Home / Industry

DNS Revelations on Eevilcorp

Phishing, despite its age and infamy, remains one of the top threats to corporate and personal networks alike. And it’s not hard to see why—it continues to be effective. In fact, more than a third of all data breaches today involve phishing.

It’s also been said that art imitates life. In the cybersecurity world, though, the opposite could also be true. So, if you think E Corp, short for “Evil Corp,” only exists in the TV show “Mr. Robot,” think again. A phishing group known as “Eevilcorp” has been wreaking havoc among organizations and individuals worldwide.

Vade’s Threat Intelligence and Response Center (TIRC) researchers analyzed what they dubbed the “Eevilcorp phishing campaign” and the malware its perpetrators used in depth. They identified nine domains and subdomains as IoCs, namely:

  • periodic-checker[.]glitch[.]me
  • scan-verified[.]glitch[.]me
  • transfer-with[.]glitch[.]me
  • air-dropped[.]glitch[.]me
  • precise-share[.]glitch[.]me
  • monthly-payment-invoice[.]glitch[.]me
  • monthly-report-check[.]glitch[.]me
  • eevilcorp[.]online
  • ultimotempore[.]online

WhoisXML API researchers expanded the published list of IoCs and uncovered:

  • Nine unique IP addresses to which the domains and subdomains identified as IoCs resolved
  • 579 domains that shared the IoCs’ possibly dedicated hosts, 13 of which were categorized as malicious based on a bulk malware check
  • 20 domains that started with the strings microsoft + outlook and adobe + document + cloud, six of which were classified as malicious by a bulk malware check
  • 715 subdomains that contained the strings microsoft + outlook and adobe + document + cloud, eight of which turned out to be malicious based on a bulk malware check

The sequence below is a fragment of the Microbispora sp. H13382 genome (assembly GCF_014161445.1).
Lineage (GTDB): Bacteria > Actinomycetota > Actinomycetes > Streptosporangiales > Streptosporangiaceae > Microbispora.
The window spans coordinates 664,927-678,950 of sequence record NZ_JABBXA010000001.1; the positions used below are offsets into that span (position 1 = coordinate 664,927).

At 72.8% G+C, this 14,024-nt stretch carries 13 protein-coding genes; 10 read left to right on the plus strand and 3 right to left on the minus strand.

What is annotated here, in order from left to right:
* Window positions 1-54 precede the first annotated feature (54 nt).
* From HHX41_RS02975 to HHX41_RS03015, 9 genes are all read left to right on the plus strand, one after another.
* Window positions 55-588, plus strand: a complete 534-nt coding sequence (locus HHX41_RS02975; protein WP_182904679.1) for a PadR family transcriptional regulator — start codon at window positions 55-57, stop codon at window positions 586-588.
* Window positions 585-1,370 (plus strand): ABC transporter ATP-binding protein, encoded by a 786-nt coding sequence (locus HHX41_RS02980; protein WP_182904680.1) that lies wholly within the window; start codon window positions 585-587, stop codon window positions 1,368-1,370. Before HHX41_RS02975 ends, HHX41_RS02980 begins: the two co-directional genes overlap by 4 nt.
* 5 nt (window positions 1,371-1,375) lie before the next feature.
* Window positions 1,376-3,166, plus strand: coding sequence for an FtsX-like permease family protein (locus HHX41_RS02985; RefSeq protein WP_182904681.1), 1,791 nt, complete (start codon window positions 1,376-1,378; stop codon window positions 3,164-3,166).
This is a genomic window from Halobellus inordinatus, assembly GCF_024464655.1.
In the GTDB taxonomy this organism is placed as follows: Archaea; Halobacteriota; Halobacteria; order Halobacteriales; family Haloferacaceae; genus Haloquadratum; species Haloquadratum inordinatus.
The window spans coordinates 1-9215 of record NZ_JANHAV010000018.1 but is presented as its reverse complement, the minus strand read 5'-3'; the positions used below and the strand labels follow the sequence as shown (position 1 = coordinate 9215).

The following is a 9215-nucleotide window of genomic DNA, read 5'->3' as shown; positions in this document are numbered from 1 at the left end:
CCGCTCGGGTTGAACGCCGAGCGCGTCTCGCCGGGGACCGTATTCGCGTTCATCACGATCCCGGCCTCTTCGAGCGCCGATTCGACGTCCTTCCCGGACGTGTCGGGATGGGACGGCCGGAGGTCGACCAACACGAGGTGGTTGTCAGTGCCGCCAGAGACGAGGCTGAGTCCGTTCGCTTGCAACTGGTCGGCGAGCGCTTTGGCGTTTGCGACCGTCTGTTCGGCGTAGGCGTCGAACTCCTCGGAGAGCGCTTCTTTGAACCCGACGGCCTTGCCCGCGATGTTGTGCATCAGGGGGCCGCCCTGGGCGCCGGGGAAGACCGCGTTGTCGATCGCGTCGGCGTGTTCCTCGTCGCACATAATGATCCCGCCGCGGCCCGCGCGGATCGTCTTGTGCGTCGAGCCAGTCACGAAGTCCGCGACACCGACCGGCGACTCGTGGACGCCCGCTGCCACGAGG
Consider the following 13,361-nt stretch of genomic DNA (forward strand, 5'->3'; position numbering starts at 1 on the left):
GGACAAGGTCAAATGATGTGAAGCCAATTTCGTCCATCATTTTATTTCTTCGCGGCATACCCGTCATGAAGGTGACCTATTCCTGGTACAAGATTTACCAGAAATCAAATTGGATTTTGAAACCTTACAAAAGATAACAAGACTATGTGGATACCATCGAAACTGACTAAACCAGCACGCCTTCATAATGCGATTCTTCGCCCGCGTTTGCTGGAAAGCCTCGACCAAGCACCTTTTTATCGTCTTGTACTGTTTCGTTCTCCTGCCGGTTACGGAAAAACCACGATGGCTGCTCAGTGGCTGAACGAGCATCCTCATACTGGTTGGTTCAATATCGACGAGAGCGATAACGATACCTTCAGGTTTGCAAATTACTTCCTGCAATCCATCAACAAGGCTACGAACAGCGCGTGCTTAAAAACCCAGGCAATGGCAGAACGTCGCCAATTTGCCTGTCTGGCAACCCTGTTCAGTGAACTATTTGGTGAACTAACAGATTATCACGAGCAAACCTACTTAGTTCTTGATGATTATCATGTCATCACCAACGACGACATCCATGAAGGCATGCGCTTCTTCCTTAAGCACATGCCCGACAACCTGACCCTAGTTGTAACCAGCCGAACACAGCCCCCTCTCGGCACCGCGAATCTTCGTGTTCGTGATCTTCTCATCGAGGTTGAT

A sample of the additional artifacts obtained from our analysis is available for download from our website.

Eevilcorp IoC Facts

The Vade TIRC researchers discovered that Eevilcorp trailed its sights on at least two big tech products—Microsoft Outlook and Adobe Document Cloud. They also abused the glitch[.]me platform to host seven of their specially crafted subdomains and used two other domains for their ongoing campaign.

We first subjected the nine web properties identified as IoCs to a bulk WHOIS lookup and found that only two had available WHOIS records—eevilcorp[.]online and ultimotempore[.]online. Both were administered by Hostinger Operations, UAB and had redacted WHOIS records, protected by Privacy Protect, LLC. They were relatively newly created, specifically in the first two months of this year and registered in the U.S.

Website categorization lookups for all nine domains also revealed interesting findings shown in the table below.

eevilcorp[.]onlinePhishing and other fraud
ultimotempore[.]onlinePhishing and other fraud
periodic-checker[.]glitch[.]mePhishing and other fraud
scan-verified[.]glitch[.]mePhishing and other fraud
transfer-with[.]glitch[.]mePhishing and other fraud
air-dropped[.]glitch[.]mePhishing and other fraud
precise-share[.]glitch[.]mePhishing and other fraud
monthly-payment-invoice[.]glitch[.]mePhishing and other fraud
monthly-report-check[.]glitch[.]mePhishing and other fraud

Eevilcorp IoC Findings

In an effort to determine if organizations and individuals need to steer clear of web properties other than those that have already been identified as Eevilcorp IoCs, we expanded the current list aided by DNS intelligence.

In total, the IoCs resolved to nine unique IP addresses. Only eight of them, however, had retrievable A records based on a bulk IP geolocation lookup. The result also revealed that four were administered by Amazon and the remaining half by Cloudflare. All of the resolving IP addresses were geolocated in the U.S.

We subjected the IoCs to DNS lookups as well, which revealed that many, particularly those hosted on glitch[.]me, used the same four shared IP hosts—3[.]212[.]249[.]142, 44[.]198[.]62[.]156, 54[.]144[.]28[.]217, and 54[.]235[.]167[.]164.